However, something that has been a bit disappointing from LeMahieu in his time in the Majors is his lack of power.  Whenever I watch him play, he looks like a pretty monstrous sized player, especially for a second baseman, and I wonder how he does not have better power at the plate.  He stands at 6’4″ and 205 lbs. so he’s surely got a big frame that I would imagine can have more power.  LeMahieu will soon be 27 and with that size I think that he should have some double digit HR seasons in him as he enters his prime.  Maybe it won’t be this year, maybe it will, but it’s quite the wonder how his previous season high at any professional level has only been 5 HR.

In the speed department, LeMahieu has the upside to reach 20 SB.  In 2013, he stole 8 bases at AAA in 33 games and he stole 18 bases at the Major League level in 109 games, so the speed is there.  However, last year in a full season playing 149 games for the Rockies, he only swiped 10 bags.  But getting more hits like he has been this year to be on base more should open up more opportunities for him to steal bases.  Maybe he doesn’t get to 20, but 15 is well within reach.

So with all this being said, I feel that LeMahieu is an underrated fantasy option, which feels a bit weird to say for any Rockies hitter because usually the Rockies hitters get more than enough love for the favorable home park advantage.  But since LeMahieu has not done much in his previous three seasons with the Rockies, not a whole lot was expected of him in 2015.  But with these improvements that he is showing, he needs to be given much better fantasy consideration, especially if he continues to hit second in the Rockies lineup.  Hitting second for the Rockies makes his run potential very high without limiting his RBI and SB chances a whole lot.  It really is the ideal spot for him.  Oh, and of course the Coors Field factor doesn’t hurt his cause.

For the rest of the season from June 9 onward, I will give him the line of:  .295 AVG, 5 HR, 38 RBI, 54 R, 10 SB, 67 K, 27 BB in 380 AB

Let’s check out the rest of Monday’s action!

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DONG-aldson Alert (and other notes from 5/26/15)

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Josh Donaldson had an incredible night at the plate as he took the first offering that he saw from John Danks way beyond the left field fence for a solo dong in the 1st inning.  Then he ripped a double off Danks in the 3rd inning, which put the fear in Danks to walk him next time in the 5th.  Donaldson then came up in 7th and knocked a single up the middle off Jake Petricka.  And for the grand finale, he took David Robertson deep to the opposite field for a 3-run walkoff DONG-aldson home run.  Overall, Donaldson finished the night 4 for 4 with 2 HR, 4 RBI, 5 R, and 1 BB.  The perfect night put him at a .315 AVG, 12 HR, 33 RBI, 40 R, and 2 SB in 48 games as he is proving to be a fantasy juggernaut in his first season as a Blue Jay.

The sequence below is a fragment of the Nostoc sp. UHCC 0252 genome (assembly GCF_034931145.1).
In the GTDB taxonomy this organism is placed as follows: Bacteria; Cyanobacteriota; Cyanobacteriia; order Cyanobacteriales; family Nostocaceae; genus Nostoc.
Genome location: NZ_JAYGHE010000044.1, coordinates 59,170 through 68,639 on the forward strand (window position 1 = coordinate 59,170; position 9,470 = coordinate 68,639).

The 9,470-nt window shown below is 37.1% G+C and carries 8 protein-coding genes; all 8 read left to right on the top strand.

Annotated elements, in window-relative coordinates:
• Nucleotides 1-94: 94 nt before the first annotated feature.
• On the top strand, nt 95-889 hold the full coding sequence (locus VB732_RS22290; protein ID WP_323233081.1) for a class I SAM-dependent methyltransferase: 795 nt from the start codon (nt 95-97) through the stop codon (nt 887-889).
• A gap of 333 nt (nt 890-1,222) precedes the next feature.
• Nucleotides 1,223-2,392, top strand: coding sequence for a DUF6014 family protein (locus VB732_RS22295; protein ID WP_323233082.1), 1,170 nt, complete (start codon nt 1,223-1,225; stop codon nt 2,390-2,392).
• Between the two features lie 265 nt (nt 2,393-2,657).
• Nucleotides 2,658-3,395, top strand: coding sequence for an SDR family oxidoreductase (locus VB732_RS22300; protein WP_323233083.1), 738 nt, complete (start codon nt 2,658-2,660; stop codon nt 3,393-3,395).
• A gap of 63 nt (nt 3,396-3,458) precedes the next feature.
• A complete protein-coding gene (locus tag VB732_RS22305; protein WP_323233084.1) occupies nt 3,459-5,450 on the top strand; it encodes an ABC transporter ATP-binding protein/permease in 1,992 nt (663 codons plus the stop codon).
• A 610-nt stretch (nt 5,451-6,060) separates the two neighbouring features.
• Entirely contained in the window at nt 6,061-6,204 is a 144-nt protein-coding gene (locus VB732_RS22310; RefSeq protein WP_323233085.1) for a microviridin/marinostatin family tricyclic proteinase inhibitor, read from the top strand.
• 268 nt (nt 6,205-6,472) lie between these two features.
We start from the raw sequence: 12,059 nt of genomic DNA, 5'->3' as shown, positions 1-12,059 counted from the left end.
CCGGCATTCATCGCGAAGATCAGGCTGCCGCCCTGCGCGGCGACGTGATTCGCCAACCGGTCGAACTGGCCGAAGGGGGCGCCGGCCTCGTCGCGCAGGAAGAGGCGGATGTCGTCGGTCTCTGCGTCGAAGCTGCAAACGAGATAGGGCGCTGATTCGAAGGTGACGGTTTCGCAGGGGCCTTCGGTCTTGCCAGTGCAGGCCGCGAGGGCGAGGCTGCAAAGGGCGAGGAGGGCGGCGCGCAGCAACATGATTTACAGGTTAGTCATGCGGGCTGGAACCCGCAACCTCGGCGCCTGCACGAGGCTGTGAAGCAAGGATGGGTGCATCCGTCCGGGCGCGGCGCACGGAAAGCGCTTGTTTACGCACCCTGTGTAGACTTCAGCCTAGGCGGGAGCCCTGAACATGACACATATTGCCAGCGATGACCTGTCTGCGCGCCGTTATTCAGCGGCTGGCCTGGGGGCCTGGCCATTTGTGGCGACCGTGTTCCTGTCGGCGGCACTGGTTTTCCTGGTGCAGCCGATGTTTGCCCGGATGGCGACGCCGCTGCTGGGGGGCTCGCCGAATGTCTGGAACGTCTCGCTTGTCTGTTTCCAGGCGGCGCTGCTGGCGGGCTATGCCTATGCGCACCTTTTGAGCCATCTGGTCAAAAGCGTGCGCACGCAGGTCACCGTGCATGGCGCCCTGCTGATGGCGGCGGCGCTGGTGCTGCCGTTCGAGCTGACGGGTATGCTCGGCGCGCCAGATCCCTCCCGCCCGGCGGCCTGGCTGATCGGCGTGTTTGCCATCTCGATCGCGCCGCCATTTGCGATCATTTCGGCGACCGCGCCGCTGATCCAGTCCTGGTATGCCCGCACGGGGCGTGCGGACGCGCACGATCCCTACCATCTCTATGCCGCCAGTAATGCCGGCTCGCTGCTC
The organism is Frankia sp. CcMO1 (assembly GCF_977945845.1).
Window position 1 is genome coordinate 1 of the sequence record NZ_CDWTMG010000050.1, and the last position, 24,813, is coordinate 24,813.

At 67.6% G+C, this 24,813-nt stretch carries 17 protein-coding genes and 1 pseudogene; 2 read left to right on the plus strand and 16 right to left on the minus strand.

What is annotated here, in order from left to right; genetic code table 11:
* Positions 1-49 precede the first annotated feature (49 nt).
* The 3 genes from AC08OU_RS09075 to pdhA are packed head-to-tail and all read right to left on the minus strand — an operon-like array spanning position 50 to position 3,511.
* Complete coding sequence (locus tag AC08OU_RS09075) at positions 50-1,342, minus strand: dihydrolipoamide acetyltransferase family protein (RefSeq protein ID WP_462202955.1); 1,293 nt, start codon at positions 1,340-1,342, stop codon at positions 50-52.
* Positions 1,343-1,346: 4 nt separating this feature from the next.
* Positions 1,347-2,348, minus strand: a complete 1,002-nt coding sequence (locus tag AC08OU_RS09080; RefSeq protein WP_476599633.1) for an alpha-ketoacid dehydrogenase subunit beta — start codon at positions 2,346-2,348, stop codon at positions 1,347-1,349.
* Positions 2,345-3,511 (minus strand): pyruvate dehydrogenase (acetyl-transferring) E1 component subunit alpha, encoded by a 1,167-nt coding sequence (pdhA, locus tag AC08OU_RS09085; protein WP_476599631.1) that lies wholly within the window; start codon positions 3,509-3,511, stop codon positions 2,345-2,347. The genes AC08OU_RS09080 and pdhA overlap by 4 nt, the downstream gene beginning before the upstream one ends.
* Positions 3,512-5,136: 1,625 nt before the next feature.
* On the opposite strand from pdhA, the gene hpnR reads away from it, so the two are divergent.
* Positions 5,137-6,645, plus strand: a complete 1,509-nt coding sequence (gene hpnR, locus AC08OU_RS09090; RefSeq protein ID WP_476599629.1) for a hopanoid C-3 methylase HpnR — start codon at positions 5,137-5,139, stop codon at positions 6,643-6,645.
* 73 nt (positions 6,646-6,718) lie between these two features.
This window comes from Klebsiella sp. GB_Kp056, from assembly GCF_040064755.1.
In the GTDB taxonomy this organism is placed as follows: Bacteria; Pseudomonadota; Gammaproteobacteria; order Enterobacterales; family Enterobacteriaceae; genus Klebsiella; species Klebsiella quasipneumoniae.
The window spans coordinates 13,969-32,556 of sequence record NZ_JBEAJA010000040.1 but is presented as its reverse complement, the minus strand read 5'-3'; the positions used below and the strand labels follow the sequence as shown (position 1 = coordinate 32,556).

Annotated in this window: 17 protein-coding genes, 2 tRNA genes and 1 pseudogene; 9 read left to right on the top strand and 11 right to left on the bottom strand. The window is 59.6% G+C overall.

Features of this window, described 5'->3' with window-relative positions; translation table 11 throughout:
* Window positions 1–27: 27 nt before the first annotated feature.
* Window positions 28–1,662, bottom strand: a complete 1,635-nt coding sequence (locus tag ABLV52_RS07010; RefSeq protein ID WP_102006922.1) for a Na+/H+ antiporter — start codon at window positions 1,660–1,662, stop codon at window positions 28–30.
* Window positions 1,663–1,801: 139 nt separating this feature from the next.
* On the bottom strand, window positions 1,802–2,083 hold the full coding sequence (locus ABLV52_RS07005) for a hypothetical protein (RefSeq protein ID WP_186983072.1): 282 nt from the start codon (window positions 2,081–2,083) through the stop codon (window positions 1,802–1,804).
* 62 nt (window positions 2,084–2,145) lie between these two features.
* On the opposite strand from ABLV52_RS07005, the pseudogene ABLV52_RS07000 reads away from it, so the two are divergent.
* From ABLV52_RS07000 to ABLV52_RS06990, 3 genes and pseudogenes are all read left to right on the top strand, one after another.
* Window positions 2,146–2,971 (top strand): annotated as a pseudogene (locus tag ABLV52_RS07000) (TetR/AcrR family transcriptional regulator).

Heading into the season, it was much assumed that the home park switch from Oakland to Toronto would give Donaldson a boost to his HR total, but he is on an absolutely torrid pace right now as he is hitting .380 with 9 HR and 21 RBI in 100 AB at the Rogers Centre.  And not only is he obliterating pitchers when he is at home, but as I have mentioned several times, he also makes left-handed pitchers want to curl up into a ball and die in the corner of the dugout.  Versus lefties this season, Donaldson is hitting .474 with 4 HR and 9 RBI in 36 AB.  So Donaldson facing a left-handed pitcher at home is just about the most optimal situation for any hitter in the Majors.

At a .338 mark, Donaldson’s BABIP may seem a little high at first, because his line drive rate is pretty low at 15.5%.  However, his hard hit rate is up at a career best pace, and he is spraying the ball to all portions of the field instead of being primarily a pull hitter like in years past.  Those are some great indicators that he is doing things differently and well, and it gives some hope that he will be able to have a BABIP that’s higher than his career mark and subsequently hit for a nice average.

I think that we all knew that Donaldson would be able to put up some solid numbers this season moving to a hitter’s park and being a part of one of the most powerful lineups in the Majors.  But he is delivering so well on his potential that Billy Beane has absolutely got to be second guessing trading him away when he still could have been under team control for 3 more years.

For the rest of the season from May 27 onward, I will give Donaldson a line of:  .284 AVG, 23 HR, 71 RBI, 71 R, and 4 SB

That means that I am projecting him to finish the season with a final overall line of:  .292 AVG, 35 HR, 104, RBI, 111 R, and 6 SB.  That is a fantasy monster.

Now let’s check out the rest of Tuesday’s slate…

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A Lesson in Klubotics (and other notes from 5/13/15)

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The reigning AL Cy Young, Corey “the Klubot” Kluber had been on the wrong end of some hit parades over the course of his first 7 starts of the 2015 season, which led him to an 0-5 record with a 5.04 ERA and 1.39 WHIP.  Given that his breakout 2014 performance kind of came out of nowhere (though there were signs that he had breakout potential), fantasy owners of Kluber were chomping at the bit to get rid of him.  Yes, it is unfortunate for anyone who owns/owned Kluber that they had to endure such an ugly stretch, but a closer examination of what was really going on showed that there really was never any real reason to worry.